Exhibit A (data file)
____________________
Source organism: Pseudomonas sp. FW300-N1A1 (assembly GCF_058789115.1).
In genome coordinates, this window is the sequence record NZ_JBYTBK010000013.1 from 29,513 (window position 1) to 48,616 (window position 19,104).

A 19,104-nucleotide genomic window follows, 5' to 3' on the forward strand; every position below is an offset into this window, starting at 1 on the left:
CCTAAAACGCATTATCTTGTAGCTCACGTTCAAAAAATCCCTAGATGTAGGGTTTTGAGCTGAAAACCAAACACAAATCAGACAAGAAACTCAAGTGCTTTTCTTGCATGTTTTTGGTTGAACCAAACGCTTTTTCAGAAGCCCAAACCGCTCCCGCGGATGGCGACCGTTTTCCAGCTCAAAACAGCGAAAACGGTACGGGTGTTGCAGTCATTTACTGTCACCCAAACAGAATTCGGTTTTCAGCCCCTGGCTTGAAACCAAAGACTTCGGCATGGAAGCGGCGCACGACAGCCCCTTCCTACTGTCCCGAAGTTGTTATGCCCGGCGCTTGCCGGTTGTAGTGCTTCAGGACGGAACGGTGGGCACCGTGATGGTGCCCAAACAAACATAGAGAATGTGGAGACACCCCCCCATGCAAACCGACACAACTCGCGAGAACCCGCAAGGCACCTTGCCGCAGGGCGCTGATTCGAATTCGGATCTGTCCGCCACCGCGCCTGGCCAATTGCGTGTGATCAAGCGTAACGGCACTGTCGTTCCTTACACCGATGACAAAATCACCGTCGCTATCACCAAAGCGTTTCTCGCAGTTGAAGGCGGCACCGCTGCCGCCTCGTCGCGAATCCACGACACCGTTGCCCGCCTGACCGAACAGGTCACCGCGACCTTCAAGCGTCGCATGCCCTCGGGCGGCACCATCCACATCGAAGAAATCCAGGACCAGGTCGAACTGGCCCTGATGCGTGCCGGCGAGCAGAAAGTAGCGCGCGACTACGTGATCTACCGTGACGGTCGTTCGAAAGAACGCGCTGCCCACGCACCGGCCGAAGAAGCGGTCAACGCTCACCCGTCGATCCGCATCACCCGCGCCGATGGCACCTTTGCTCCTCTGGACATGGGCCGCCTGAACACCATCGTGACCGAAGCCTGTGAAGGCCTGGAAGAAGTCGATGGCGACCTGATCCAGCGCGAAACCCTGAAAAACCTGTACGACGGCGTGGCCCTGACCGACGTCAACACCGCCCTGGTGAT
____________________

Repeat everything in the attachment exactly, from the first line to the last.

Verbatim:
Source organism: Pseudomonas sp. FW300-N1A1 (assembly GCF_058789115.1).
In genome coordinates, this window is the sequence record NZ_JBYTBK010000013.1 from 29,513 (window position 1) to 48,616 (window position 19,104).

A 19,104-nucleotide genomic window follows, 5' to 3' on the forward strand; every position below is an offset into this window, starting at 1 on the left:
CCTAAAACGCATTATCTTGTAGCTCACGTTCAAAAAATCCCTAGATGTAGGGTTTTGAGCTGAAAACCAAACACAAATCAGACAAGAAACTCAAGTGCTTTTCTTGCATGTTTTTGGTTGAACCAAACGCTTTTTCAGAAGCCCAAACCGCTCCCGCGGATGGCGACCGTTTTCCAGCTCAAAACAGCGAAAACGGTACGGGTGTTGCAGTCATTTACTGTCACCCAAACAGAATTCGGTTTTCAGCCCCTGGCTTGAAACCAAAGACTTCGGCATGGAAGCGGCGCACGACAGCCCCTTCCTACTGTCCCGAAGTTGTTATGCCCGGCGCTTGCCGGTTGTAGTGCTTCAGGACGGAACGGTGGGCACCGTGATGGTGCCCAAACAAACATAGAGAATGTGGAGACACCCCCCCATGCAAACCGACACAACTCGCGAGAACCCGCAAGGCACCTTGCCGCAGGGCGCTGATTCGAATTCGGATCTGTCCGCCACCGCGCCTGGCCAATTGCGTGTGATCAAGCGTAACGGCACTGTCGTTCCTTACACCGATGACAAAATCACCGTCGCTATCACCAAAGCGTTTCTCGCAGTTGAAGGCGGCACCGCTGCCGCCTCGTCGCGAATCCACGACACCGTTGCCCGCCTGACCGAACAGGTCACCGCGACCTTCAAGCGTCGCATGCCCTCGGGCGGCACCATCCACATCGAAGAAATCCAGGACCAGGTCGAACTGGCCCTGATGCGTGCCGGCGAGCAGAAAGTAGCGCGCGACTACGTGATCTACCGTGACGGTCGTTCGAAAGAACGCGCTGCCCACGCACCGGCCGAAGAAGCGGTCAACGCTCACCCGTCGATCCGCATCACCCGCGCCGATGGCACCTTTGCTCCTCTGGACATGGGCCGCCTGAACACCATCGTGACCGAAGCCTGTGAAGGCCTGGAAGAAGTCGATGGCGACCTGATCCAGCGCGAAACCCTGAAAAACCTGTACGACGGCGTGGCCCTGACCGACGTCAACACCGCCCTGGTGAT